2:06PM: It’s our last day at Las Obras for our fourth and final day of surgeries. Spirits are high, and the team only has a handful of surgeries left before packing up and preparing to head home. As this final day starts to come to a close, I’ve started to talk more with our team members about their experience. A lot of them draw comparisons between the experience they have here to the experiences they have at home.
Back home, the process is done on such a larger scale where, in a way, it is streamlined and concise. Just as we have done with so many other processes, we have people with specialized skills whose role centers solely around those skills. One doctor provides the diagnosis, a surgeon performs surgery, a nurse cares for him or her beforehand, and a nurse provides care afterwards. It’s simple, it’s efficient, and it works. We’re all seen at our schedule time and seen somewhere close to where we live. We get the care we need as soon as we need it. Through this though, the relationship shared is different. The job defines the person, and the diagnosis defines the case. The patient’s story is transcribed by someone else, and we read about it on a screen or clipboard. As we all narrow on the details, sometimes we can forget about the whole.
Going into surgery can be scary. The process can be overwhelming and long and traveling far from home for surgery adds such a level of unfamiliarity and risk to the entire experience. Here, during our time at Las Obras though, there is a closeness between the team and the patients that wouldn’t exist in the same way back at home. There is a closeness that brings the humanity back into these relationships and combats each patients’ nerves, worries or fears with kindness, compassion and understanding.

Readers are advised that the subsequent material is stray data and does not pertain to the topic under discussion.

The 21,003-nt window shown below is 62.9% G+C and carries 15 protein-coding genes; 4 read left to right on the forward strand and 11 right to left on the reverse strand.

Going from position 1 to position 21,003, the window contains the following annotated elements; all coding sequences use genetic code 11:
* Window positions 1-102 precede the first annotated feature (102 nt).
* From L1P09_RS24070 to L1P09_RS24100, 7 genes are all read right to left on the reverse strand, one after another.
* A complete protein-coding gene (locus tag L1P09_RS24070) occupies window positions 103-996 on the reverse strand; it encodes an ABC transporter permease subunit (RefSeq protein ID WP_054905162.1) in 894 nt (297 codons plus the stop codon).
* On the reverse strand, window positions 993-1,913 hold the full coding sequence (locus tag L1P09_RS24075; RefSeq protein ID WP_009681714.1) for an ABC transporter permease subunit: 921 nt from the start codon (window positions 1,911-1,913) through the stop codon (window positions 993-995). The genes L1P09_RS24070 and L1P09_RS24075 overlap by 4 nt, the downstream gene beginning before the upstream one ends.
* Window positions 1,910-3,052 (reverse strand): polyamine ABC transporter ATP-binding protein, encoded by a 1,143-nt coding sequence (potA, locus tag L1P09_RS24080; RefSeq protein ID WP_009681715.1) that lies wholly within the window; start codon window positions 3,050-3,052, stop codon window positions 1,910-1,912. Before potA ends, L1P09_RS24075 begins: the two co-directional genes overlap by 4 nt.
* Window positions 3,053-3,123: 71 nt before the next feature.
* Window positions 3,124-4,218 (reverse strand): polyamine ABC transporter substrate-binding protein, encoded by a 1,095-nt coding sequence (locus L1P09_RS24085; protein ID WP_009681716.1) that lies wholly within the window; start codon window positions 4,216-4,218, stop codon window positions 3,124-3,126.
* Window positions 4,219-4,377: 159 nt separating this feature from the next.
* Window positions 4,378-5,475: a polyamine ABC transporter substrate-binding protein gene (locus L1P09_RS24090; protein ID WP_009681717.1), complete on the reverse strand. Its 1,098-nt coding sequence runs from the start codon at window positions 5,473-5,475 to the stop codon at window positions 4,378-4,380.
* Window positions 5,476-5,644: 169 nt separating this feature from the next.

This team though takes patients and cares for them in ways that are so different than the way they do at home. On triage day, our patients get to meet everyone – their doctors, nurses, everyone, and along every step of the way, they are greeted and welcomed by familiar faces.
Even before triaging the patients, we prayed together, embracing one another, hugging and shaking hands. Doctors had the chance to meet their patients’ families before they operated on them. That same doctor gets to greet the family afterwards as well and shares results and findings. Then, again that same doctor sees the patient too after the operation in the PACU and in the ward. Nurses back home don’t always have the same opportunity to follow up with their patients after a procedure is done or after they leave the PACU.
The other day, I heard one of the doctors explaining ‘scrubbing in’ to a student nurse. With any procedure, there is always concern of contamination. What the doctor emphasized alongside this though is that it is okay to touch the patient. The only way to make a difference is to do so. Sometimes, we can fear interaction. We can fear opening our hearts and being vulnerable. Being out of your comfort zone is scary. Being away from home can be scary - to work in a new environment or to trust people you don’t know to change your life. We’re navigating new places, new people, and new languages.
Despite all of this, we’re here and so are our patients. We’re here as people, and we're here for each another.